DELHI BANKS ON RISING STOCK FOR KABUL ROLE 

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By FROM PRANAY SHARMA
  • Published 20.10.01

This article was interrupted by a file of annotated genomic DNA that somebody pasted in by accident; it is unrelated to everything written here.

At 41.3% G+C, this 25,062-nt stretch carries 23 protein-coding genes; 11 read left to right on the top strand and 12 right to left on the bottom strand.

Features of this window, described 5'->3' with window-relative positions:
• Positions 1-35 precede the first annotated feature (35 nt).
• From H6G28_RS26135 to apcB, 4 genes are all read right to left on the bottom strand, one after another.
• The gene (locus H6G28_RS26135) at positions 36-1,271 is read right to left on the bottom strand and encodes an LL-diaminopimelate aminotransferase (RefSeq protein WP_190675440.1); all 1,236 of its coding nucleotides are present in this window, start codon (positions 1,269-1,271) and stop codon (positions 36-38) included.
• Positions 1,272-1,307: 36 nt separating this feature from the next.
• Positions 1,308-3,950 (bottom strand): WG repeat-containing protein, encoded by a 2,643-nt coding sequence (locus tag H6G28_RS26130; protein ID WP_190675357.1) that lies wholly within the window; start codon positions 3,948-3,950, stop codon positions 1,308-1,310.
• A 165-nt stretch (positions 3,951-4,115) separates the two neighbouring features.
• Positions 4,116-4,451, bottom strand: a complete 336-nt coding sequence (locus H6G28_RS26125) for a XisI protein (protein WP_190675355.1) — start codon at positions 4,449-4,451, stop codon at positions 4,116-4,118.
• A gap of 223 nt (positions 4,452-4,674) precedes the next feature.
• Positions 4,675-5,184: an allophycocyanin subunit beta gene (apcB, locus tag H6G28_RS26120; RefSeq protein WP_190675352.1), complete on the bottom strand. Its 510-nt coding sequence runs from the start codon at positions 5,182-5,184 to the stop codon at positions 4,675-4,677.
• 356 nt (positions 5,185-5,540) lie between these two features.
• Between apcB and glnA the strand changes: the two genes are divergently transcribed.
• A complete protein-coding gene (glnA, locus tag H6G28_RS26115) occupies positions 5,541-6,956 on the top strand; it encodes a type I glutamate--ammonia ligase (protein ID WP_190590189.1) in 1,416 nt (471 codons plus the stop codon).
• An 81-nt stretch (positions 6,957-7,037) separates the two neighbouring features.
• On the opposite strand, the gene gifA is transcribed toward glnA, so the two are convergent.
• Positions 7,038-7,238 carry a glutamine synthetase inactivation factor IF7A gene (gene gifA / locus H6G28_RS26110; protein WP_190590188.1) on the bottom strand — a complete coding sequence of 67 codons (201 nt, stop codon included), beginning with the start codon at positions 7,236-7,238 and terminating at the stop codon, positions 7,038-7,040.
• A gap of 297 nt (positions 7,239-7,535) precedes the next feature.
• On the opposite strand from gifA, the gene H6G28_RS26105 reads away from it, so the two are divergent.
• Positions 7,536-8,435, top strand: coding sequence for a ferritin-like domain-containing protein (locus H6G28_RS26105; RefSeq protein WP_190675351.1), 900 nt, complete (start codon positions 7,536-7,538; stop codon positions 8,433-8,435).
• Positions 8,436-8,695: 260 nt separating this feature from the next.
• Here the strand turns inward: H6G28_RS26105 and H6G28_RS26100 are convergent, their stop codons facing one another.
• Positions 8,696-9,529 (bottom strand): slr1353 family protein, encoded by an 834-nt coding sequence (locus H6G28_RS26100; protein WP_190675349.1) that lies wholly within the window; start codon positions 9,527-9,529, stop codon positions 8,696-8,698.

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New Delhi, Oct. 20 :    New Delhi, Oct. 20:  India feels there is growing recognition within the international community about Delhi playing an important role in post-war Afghanistan, particularly in putting in place a political structure that will select the new regime in Kabul. This was reflected when US secretary of state Colin Powell came here and discussed, among other things, the allied military operations and the possible new regime which could replace the Taliban. British Prime Minister Tony Blair, who came here a week before Powell, also sought Delhi's views on post-war Afghanistan, particularly the composition of the proposed new regime. The economic and rehabilitation packages for Kabul announced by India after last night's Cabinet committee on security meeting is a clear indication that New Delhi now wants to take advantage of the situation in ensuring its views on Afghanistan are taken seriously by the world. South Block sees Powell's visit to New Delhi as an attempt to keep India in the loop of things that is taking place in its fight against terrorism. But India wasn't his primary concern; it was Pakistan. Powell visited Pakistan with three objectives. To shore up Pervez Musharraf's domestic image, to extend economic assistance to Pakistan so that it could tide over its difficulties, and to make an assessment whether a ground operation into Afghanistan can be launched from Pakistan. "It was a reverse journey to India, like the ones we saw to Pakistan from New Delhi during Bill Clinton's presidency," a senior official in South Block said. While in India, Powell's primary objective was to stop the breast-beating among the Indian public following his Kashmir remarks. At the same time, it was also to reassure the Vajpayee government that the US campaign against terrorism was not limited to Afghanistan, and that post-September 11 developments would not change Indo-US relations. But the Indian leadership draws satisfaction from the US secretary of state's attempt to find out from New Delhi what it feels should be the right political structure in post-conflict Afghanistan. This was important since reports from Islamabad indicated that Powell agreed with Musharraf's views that "moderate Taliban" elements could find a place in the new dispensation in Kabul. India is opposed to the idea and has made it clear that such a move would be opposed not only by India but also by all the key players in the region such as Russia, Iran and the Central Asian republics. India has had close links with Afghanistan for decades. It began losing touch with the Afghan people after the Soviet invasion in 1979. But the worst scenario for New Delhi emerged after the Taliban captured Kabul in 1996. Since then, Afghanistan started becoming the hotbed for Islamic fundamentalists and training ground for terrorists fighting in Kashmir. To ensure that India did not have a role in the future of Afghanistan, Pakistan insisted that New Delhi be kept out of the Six-plus-Two formulation, which includes countries sharing a border with Afghanistan and the US and Russia.